The European Union is pressing ahead with carbon border levies charges on carbon-intensive goods from countries such as Australia that havent taken strong action to reduce emissions. The EU will impose such measures on a...
Progress stops when we create and dismantle infrastructure programs every federal election
By Kerry Black
According to the most recent Canadian Infrastructure Report Card, the state of our infrastructure is at risk in fact, its failing. And our approach to tackling infrastructure has remained stagnant for decades.
Nando’s chicken shortage: how the pandemic has made supply and demand tougher to predict
By John Boylan
Peri-peri chicken fans were disappointed and frustrated when Nandos announced the temporary closure of nearly 50 restaurants. A chicken shortage has been blamed, and while reactions to the closures were satirised on social...
Hospitals often outsource important services to companies that prioritize profit over patients
By Leonard L. Berry Et Al
Hospitals have long embraced the practice of outsourcing some services to specialized companies. Much of this outsourcing is for nonclinical tasks such as laundry, information technology and cybersecurity, and outsourcing...
After India's brutal coronavirus wave, two-thirds of population has been exposed to SARS-CoV2
By Rajib Dasgupta
Cases of COVID-19 are surging around the world, but the course of the pandemic varies widely country to country. To provide you with a global view as we approach a year and a half since the official declaration of the...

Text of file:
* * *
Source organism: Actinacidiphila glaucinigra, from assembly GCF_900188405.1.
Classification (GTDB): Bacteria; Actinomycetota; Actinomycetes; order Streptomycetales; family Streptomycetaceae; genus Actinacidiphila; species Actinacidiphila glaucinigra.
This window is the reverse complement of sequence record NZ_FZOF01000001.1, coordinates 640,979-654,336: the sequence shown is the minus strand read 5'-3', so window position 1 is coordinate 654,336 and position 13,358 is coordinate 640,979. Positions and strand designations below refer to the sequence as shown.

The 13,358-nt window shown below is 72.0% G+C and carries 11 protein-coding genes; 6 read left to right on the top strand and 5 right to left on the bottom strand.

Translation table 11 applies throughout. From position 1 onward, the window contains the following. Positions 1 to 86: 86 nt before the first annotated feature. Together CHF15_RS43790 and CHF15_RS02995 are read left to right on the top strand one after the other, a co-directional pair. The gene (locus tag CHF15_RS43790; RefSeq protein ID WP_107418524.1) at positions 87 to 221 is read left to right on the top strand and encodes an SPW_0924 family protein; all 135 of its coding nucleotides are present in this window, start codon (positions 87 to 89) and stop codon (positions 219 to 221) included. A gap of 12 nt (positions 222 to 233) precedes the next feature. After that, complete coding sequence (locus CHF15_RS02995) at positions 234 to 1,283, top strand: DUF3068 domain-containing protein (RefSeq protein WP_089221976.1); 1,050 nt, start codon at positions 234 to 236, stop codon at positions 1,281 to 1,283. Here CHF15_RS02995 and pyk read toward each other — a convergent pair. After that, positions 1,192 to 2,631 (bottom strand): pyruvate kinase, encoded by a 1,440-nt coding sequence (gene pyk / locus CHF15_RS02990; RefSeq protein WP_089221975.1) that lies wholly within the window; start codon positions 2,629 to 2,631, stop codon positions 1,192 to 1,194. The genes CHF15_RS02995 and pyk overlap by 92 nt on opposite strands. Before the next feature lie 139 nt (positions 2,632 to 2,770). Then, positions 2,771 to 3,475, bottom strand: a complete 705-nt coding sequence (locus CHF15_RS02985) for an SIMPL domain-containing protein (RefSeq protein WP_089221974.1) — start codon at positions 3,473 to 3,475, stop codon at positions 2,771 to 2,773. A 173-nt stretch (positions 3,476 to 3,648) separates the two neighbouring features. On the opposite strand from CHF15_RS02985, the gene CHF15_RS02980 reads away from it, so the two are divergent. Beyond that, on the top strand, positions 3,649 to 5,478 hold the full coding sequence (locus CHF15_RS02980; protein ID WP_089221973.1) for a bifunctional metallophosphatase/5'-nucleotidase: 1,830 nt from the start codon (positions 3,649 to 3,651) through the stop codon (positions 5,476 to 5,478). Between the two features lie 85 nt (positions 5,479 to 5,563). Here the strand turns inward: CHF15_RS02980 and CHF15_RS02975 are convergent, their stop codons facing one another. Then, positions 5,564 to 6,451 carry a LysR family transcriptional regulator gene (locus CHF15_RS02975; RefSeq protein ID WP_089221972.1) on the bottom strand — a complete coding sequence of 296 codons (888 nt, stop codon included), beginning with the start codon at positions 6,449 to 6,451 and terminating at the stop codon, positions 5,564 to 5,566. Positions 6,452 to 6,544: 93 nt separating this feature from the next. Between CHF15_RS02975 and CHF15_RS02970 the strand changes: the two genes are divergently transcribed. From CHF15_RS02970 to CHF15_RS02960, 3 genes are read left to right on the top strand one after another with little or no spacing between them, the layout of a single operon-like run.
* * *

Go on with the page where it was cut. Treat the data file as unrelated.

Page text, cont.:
Afghanistan: progress on women's rights has been hard fought – now everything is at risk under the Taliban
By Sahar Maranlou
When the Taliban was in power between 1996 and 2001, womens rights to education and employment were brutally violated. They could only go out in public if accompanied by a male relative and, even then, had to be fully...
Pfizer vaccinations for 16 to 39-year-olds is welcome news. But AstraZeneca remains a good option
By Catherine Bennett
Prime Minister Scott Morrison yesterday announced the Pfizer vaccine would become available to all Australians aged 16 to 39 from August 30.
This represents a vote of confidence in our vaccine supply, which has been...
'OK Boomer': how a TikTok meme traces the rise of Gen Z political consciousness
By Crystal Abidin
The phrase OK Boomer has become popular over the past two years as an all-purpose retort with which young people dismiss their elders for being old-fashioned.
OK Boomer began as a meme in TikTok videos, but our research...
Can a polite sign lead to political change? What kinds of protest work?
By Aidan Ricketts
Prime Minister Scott Morrison recently gave reporters in Canberra a lesson in what kinds of protest he thinks work best.
Last week, he condemned Extinction Rebellion protesters who sprayed graffiti on Parliament House...
8 out of 10 teachers think education news is negative and demoralising. Some have even left because of it
By Kathryn Shine
For many teachers, news coverage of education seems to be unrelentingly negative. They say this is particularly noticeable in reporting of results of standardised tests such as NAPLAN and the OECDs Programme for...
How ancient beliefs in underwater worlds can shed light in a time of rising sea levels
By Patrick D. Nunn
The small boat sliced its way through the waveless ocean. The Fiji air was warm and still, the silhouettes of distant islands like sentinels watching our progress. It seemed a perfect day to visit the Solo Lighthouse and...
As the Taliban's grip on Afghanistan tightens, New Zealand must commit to taking more refugees
By Alexander Gillespie
With a Defence Force Hercules now en route to Afghanistan to assist with rescue and evacuation, New Zealand joins a 60-country response to the unfolding calamity. Yet doubt still surrounds just who is eligible for the...
Metabolism may not slow after 20 – so why do we still gain weight?
By Janet Cade
For a long time, it was believed that after the age of 20 your metabolism decreased dramatically making it harder to lose weight and keep in shape. But a recent study has shown our metabolism also known as energy...